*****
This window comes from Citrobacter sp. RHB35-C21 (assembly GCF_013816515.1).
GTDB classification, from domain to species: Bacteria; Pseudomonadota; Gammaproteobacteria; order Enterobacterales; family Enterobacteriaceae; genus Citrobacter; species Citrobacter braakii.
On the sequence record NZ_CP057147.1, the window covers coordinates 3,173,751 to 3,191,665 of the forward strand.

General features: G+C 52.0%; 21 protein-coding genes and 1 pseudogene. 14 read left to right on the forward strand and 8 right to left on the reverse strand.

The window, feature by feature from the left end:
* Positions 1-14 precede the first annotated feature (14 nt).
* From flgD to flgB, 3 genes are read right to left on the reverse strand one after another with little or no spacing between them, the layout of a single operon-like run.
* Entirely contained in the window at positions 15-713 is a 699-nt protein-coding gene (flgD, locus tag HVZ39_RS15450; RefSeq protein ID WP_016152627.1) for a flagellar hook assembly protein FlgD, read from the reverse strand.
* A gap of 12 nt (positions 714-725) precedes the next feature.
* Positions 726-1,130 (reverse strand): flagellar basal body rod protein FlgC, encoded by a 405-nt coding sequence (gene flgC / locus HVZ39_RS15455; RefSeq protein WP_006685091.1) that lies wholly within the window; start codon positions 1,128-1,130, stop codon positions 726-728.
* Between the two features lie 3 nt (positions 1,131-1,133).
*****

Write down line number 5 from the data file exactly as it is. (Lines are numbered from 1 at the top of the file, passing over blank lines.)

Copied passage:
The window, feature by feature from the left end: